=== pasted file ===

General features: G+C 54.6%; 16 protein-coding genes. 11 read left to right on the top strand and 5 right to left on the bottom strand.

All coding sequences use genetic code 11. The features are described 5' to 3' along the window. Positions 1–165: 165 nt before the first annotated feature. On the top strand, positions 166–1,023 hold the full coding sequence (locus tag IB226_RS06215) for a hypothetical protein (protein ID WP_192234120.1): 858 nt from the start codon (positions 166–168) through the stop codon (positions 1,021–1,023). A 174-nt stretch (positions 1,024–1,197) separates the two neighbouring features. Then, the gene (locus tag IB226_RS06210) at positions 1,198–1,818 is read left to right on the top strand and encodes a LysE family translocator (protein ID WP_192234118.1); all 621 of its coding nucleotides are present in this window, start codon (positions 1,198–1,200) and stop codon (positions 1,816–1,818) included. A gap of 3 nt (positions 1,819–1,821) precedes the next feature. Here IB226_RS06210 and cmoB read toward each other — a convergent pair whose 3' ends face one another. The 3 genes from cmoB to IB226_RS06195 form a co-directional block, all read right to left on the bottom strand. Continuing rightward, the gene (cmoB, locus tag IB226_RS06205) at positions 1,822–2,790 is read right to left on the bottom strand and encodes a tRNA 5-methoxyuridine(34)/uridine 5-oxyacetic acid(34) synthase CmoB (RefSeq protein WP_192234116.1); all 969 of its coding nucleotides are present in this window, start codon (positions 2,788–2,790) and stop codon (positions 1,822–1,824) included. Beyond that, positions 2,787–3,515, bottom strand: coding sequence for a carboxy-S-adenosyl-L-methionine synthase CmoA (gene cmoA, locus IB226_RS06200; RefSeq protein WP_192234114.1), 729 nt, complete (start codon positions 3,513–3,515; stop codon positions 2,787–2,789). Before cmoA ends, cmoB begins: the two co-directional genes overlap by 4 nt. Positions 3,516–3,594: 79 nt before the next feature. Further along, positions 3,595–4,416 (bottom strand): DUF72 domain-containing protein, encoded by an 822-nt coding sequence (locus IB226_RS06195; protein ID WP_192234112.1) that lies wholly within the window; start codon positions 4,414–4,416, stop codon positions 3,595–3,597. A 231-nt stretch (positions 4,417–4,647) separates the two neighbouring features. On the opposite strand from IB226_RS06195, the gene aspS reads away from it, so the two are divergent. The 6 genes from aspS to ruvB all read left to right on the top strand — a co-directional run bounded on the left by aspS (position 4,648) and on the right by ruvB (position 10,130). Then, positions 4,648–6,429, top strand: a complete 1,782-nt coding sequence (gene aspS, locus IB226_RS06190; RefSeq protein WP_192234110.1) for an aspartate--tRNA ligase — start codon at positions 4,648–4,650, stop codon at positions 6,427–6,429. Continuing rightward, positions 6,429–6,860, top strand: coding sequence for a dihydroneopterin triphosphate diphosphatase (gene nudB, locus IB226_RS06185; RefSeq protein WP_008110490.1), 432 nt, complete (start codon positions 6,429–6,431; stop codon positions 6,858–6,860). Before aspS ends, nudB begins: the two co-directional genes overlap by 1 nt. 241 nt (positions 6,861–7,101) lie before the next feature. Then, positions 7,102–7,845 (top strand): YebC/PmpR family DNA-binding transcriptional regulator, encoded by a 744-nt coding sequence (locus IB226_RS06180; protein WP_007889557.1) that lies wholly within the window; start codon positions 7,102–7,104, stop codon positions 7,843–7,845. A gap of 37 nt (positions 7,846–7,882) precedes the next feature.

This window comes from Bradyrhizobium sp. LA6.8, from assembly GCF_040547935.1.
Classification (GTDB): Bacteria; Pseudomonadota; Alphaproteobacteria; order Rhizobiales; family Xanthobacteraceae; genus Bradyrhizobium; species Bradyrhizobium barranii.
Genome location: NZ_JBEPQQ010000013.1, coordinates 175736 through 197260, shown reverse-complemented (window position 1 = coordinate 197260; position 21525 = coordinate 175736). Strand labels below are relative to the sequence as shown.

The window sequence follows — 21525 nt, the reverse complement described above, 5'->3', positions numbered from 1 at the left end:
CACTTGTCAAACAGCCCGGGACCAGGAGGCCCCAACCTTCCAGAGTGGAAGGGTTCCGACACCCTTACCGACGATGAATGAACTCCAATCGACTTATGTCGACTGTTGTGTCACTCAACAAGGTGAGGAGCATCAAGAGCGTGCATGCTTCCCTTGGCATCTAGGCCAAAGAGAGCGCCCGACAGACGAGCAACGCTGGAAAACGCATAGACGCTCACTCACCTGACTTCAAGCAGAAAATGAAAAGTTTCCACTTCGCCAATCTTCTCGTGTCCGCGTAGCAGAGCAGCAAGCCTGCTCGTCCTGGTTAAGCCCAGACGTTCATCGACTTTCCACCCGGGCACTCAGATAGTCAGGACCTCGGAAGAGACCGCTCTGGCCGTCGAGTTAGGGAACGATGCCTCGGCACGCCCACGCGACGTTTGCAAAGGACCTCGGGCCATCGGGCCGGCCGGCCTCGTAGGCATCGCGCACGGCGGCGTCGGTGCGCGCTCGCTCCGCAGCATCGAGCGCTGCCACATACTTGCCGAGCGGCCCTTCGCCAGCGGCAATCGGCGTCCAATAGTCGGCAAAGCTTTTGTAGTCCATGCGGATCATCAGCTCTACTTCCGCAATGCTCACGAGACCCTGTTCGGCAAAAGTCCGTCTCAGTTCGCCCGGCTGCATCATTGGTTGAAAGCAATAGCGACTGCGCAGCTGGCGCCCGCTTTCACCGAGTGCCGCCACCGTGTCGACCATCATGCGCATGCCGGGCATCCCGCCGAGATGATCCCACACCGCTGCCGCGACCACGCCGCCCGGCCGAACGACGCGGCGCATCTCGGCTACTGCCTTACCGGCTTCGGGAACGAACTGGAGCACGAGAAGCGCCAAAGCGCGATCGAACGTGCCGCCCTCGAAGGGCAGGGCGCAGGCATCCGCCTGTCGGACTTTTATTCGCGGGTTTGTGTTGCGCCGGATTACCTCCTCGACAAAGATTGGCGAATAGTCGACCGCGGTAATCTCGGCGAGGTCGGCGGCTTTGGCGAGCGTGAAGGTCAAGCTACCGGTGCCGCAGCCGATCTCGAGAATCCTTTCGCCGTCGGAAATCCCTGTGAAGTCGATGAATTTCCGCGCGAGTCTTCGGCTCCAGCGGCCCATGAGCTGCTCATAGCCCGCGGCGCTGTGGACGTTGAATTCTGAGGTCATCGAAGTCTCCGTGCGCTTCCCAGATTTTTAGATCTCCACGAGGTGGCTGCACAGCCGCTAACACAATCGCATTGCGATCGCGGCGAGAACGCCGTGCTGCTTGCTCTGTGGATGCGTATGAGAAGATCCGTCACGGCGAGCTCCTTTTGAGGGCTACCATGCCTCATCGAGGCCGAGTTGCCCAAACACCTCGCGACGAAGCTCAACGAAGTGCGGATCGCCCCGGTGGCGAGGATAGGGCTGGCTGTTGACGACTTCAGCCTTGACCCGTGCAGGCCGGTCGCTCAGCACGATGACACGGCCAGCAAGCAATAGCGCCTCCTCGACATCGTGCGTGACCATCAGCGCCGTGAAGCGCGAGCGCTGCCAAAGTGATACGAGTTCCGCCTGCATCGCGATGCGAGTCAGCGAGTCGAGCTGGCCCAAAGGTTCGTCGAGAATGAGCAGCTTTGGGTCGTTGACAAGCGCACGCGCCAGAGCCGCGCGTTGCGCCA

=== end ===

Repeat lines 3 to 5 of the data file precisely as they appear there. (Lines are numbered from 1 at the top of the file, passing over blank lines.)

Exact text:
This window comes from Bradyrhizobium sp. LA6.8, from assembly GCF_040547935.1.
Classification (GTDB): Bacteria; Pseudomonadota; Alphaproteobacteria; order Rhizobiales; family Xanthobacteraceae; genus Bradyrhizobium; species Bradyrhizobium barranii.
Genome location: NZ_JBEPQQ010000013.1, coordinates 175736 through 197260, shown reverse-complemented (window position 1 = coordinate 197260; position 21525 = coordinate 175736). Strand labels below are relative to the sequence as shown.